when i was younger, i used to get my national honor society volunteering credits by volunteering at a fun run benefiting a hospital in my hometown...i gave out apples and shit as the runners came through the finish line. i always liked it. the brisk fall air, the early morning buzz, the free long-sleeved t-shirts, the not having to actually run.
so this year i worked the god's love we deliver race to deliver. (they make meals for people with aids and other really shitty diseases and deliver them to their homes.) it was gonna be fun! sure! then i realized that to be in central park by 730, i'd definitely have to wake up at 6...not a preferred time for me to be up, unless it's polishing off the night before. luckily, i'd exhausted myself enough from friday night's and saturday's activities to put me to bed at 8, yes 8pm saturday night, without even finding out how north by northwest ends.
the subways are dead at 615 on a sunday morning. and slow. really fucking slow. and also not running. under normal circumstances, i would've taken the f to the c, but since the f was all fucked and the c wasn't running, i re-routed myself on the r to the 4 to the 6. i was late.
it was lovely when i got to the park, though. the last bits of fall colors were falling off the trees, and it was clear and bright and quiet. and cold.
there was coffee and krispy kremes, which did a little to ease my early morning crankiness, but then the organizer came over and asked if i wouldn't mind switching jobs. i said, in all honesty, "of course not". then she directed me to the nickelodeon tent. i loved nickelodeon when i was a kid, but i am, how shall i put this, not very good with children. i do not pander to them, i do not think they're all adorable and i do not think it's cute when they act all spazzy and their parents do nothing but act proud that their little festering pile of snot has just sneezed on someone or is screeching on the subway or is just standing in the middle of the freaking sidewalk like a midwestern tourist. i don't hate kids, some of them can be extremely entertaining. i just don't care that they're children.
either way, i downed my coffee and headed over to the tent. turns out, i would not be babysitting the kids of adults in the race, but handing out lazy town paraphernalia to the kids who ran the kids races. we had t shirts and bags, pretty nice bags, at that. the t shirts were a little different, the smallest size was a kids' L, and they went up to adult L. most of these kids were under 5 feet, and wouldn't grow into these t shirts for a good three years, at which point i hope they are not still watching lazy town.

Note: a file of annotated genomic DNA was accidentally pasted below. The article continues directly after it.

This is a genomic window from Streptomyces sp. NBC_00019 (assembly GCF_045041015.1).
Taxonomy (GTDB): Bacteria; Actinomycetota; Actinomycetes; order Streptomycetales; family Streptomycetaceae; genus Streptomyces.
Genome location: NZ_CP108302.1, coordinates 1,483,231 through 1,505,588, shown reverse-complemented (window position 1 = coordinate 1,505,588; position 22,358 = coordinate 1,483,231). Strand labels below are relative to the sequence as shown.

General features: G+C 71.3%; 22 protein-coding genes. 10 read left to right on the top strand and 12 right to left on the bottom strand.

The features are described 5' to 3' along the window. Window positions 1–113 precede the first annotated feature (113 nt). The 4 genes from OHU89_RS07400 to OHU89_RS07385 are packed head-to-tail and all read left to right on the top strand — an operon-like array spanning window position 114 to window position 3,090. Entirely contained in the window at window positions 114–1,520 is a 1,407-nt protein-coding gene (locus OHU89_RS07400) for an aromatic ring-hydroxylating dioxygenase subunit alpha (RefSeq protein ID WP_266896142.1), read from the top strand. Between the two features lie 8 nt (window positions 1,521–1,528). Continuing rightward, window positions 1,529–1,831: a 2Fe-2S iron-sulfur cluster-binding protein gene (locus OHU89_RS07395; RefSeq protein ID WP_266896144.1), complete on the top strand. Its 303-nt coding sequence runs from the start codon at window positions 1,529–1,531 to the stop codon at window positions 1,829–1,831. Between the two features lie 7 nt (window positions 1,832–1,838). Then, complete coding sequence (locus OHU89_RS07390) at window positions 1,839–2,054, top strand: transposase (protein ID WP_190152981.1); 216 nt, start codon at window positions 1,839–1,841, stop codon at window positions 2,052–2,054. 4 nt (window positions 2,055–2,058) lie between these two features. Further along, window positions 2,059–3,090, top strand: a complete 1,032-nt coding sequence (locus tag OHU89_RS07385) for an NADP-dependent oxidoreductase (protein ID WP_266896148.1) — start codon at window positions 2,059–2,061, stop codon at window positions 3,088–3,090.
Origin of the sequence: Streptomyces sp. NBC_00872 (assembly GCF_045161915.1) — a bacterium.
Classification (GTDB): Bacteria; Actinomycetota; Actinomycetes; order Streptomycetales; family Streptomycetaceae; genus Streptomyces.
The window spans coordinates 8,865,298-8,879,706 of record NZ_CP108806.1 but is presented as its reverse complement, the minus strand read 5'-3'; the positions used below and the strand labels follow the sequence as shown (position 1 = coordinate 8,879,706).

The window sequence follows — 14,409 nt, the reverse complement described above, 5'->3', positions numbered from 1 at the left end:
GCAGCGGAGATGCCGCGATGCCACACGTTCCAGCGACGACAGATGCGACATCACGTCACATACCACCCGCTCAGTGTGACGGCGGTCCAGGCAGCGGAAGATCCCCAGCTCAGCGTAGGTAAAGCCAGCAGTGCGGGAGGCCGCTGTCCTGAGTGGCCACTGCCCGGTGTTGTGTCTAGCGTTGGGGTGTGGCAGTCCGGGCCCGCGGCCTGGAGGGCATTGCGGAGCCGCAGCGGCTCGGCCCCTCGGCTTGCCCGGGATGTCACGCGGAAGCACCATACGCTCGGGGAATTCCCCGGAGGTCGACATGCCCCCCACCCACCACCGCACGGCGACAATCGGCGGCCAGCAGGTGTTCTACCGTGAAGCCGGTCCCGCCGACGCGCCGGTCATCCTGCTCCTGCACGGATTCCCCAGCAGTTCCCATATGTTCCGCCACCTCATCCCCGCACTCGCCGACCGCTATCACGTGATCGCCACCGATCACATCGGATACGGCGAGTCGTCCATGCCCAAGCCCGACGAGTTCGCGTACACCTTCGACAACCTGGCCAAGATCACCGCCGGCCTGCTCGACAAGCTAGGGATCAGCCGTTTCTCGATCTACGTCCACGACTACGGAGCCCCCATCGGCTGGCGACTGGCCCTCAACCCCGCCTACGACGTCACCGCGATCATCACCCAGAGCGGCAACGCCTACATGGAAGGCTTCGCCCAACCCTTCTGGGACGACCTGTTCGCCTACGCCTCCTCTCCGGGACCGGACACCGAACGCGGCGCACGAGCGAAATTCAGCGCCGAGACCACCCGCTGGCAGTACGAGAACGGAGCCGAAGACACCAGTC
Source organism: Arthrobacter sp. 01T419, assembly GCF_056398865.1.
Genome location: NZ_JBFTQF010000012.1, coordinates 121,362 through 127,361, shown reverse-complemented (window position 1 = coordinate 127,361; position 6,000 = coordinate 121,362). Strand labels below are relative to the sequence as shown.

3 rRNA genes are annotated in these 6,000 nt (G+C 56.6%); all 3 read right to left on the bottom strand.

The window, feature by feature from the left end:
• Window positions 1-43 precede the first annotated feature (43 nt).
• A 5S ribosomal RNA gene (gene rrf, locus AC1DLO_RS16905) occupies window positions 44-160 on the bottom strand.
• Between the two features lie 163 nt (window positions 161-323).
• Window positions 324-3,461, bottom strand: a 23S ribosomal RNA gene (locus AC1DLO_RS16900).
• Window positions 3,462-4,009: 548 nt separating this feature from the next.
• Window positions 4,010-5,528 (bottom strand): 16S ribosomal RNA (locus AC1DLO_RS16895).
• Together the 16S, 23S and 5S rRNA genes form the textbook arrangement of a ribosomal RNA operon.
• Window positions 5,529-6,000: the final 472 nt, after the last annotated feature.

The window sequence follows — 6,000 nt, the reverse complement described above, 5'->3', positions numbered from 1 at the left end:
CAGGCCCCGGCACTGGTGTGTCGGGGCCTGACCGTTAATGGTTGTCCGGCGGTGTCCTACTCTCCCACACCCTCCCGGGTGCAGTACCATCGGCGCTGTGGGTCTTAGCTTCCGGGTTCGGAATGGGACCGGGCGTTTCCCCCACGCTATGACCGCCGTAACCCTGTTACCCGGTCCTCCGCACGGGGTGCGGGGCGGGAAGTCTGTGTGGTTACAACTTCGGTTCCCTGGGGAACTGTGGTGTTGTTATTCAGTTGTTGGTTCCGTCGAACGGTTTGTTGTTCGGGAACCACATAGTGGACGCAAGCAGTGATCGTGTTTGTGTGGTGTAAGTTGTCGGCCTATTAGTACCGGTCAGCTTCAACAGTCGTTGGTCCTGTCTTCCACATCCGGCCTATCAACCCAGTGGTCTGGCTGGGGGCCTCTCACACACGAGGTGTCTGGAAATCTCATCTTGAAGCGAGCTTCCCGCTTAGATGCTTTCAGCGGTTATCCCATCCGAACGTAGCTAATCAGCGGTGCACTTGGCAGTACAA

anyway, it was fairly uneventful for an hour or so, until the swarm of kids and their parents came to the tents. for some reason it surprised (and pleased) me to see so many parents leaning down and say, "what do you say?" to their little ones after we'd presented them with their prizes. most of them did say "thank you". i wonder if i could go around saying that to adults. i'm super-aware of saying "please" and "thank you" and i have no idea why. i don't think my parents did anything special to make me so partial to these words. but there is that small electric shock i get if i don't say it.
then there were the "parents" who had lots of "plastic surgery" and "fur" and came up and asked for the teeniest t-shirt we had, "oh, and the bag, too", without so much as a race number, let alone an actual offspring. this led us to instate the "produce the child" rule. there were only enough t shirts for the number of children who'd registered, so we decided to run guilt trips on parents "well, we just don't want any children to be disappointed if we run out of t shirts". this part, i was extremely good at.
i left early because i had to get to the studio to work on pinter, but by the end, i was saying sweet things to the sweet little children, just like everyone else.